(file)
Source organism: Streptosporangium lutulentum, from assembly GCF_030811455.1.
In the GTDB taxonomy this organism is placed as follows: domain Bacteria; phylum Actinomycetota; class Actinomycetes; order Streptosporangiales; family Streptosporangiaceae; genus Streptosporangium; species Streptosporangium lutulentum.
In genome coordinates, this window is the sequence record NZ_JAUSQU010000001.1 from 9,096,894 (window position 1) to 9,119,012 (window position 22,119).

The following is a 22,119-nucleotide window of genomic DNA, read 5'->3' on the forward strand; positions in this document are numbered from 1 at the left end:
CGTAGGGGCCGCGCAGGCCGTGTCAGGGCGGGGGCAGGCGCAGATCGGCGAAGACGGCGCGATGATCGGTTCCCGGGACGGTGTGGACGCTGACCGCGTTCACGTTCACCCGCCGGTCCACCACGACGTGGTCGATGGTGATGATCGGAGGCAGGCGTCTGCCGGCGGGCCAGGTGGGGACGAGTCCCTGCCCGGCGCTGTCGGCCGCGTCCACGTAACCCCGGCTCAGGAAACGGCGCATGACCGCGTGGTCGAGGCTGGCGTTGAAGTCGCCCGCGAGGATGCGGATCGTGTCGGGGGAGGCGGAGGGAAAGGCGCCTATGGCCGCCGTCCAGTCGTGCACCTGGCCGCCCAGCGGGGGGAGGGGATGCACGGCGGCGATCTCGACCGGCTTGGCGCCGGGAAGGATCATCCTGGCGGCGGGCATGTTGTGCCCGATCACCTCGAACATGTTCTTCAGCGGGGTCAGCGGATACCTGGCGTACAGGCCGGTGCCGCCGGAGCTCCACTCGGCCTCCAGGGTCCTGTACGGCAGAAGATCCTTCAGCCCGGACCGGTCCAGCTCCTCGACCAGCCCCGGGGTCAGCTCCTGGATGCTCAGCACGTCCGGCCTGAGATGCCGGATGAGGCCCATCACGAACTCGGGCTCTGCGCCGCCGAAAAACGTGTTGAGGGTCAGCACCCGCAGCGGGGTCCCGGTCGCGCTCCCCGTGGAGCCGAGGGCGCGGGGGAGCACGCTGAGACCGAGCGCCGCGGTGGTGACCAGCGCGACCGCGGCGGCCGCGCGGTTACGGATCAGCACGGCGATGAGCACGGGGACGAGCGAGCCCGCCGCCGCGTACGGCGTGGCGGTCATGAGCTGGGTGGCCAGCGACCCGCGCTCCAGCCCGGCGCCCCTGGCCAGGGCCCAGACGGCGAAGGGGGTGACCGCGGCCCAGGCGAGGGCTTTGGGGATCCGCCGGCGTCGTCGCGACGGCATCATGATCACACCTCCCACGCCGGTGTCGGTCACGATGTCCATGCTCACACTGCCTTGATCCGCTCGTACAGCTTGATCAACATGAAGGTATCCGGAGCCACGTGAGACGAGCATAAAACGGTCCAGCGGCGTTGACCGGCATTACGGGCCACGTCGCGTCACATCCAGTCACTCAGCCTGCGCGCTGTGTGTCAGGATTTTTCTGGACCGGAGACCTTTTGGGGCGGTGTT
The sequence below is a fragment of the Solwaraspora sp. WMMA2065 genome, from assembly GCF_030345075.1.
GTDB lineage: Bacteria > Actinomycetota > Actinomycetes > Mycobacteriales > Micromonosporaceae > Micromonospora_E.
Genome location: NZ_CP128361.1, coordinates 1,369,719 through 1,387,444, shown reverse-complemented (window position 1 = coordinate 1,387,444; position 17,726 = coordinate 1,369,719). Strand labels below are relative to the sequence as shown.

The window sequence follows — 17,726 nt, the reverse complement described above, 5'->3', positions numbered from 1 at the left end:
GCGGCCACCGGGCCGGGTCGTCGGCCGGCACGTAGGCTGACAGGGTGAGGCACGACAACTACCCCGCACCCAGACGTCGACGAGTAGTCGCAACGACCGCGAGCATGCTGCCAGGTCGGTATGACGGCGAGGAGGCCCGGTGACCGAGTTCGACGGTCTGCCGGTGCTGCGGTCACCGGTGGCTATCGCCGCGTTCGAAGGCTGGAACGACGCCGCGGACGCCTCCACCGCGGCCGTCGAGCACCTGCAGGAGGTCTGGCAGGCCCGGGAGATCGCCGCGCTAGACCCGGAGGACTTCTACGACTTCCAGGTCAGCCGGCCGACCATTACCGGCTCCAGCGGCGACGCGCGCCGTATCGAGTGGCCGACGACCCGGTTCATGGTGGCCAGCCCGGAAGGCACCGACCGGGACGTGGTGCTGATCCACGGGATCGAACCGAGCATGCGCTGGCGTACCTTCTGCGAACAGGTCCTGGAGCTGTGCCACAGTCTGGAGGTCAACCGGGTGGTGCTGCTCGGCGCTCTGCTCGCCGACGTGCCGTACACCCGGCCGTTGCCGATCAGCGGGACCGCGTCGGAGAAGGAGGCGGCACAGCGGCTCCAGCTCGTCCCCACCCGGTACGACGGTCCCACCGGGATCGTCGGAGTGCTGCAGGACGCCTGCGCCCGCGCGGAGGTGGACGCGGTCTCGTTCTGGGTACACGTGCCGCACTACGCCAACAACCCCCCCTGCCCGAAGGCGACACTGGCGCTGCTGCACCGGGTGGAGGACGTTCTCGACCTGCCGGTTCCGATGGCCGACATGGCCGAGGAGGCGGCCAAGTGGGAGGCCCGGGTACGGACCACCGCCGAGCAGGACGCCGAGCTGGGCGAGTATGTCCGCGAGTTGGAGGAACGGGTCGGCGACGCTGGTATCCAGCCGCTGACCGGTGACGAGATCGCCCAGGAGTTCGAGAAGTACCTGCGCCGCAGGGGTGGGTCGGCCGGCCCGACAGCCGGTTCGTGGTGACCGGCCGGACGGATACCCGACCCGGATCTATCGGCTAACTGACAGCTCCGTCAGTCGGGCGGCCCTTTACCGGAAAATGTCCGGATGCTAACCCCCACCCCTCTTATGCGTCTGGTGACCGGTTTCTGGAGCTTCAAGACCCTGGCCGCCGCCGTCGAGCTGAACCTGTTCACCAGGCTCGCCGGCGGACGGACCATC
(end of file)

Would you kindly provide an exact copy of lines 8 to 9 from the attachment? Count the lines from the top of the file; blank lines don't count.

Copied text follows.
Genome location: NZ_CP128361.1, coordinates 1,369,719 through 1,387,444, shown reverse-complemented (window position 1 = coordinate 1,387,444; position 17,726 = coordinate 1,369,719). Strand labels below are relative to the sequence as shown.

The window sequence follows — 17,726 nt, the reverse complement described above, 5'->3', positions numbered from 1 at the left end: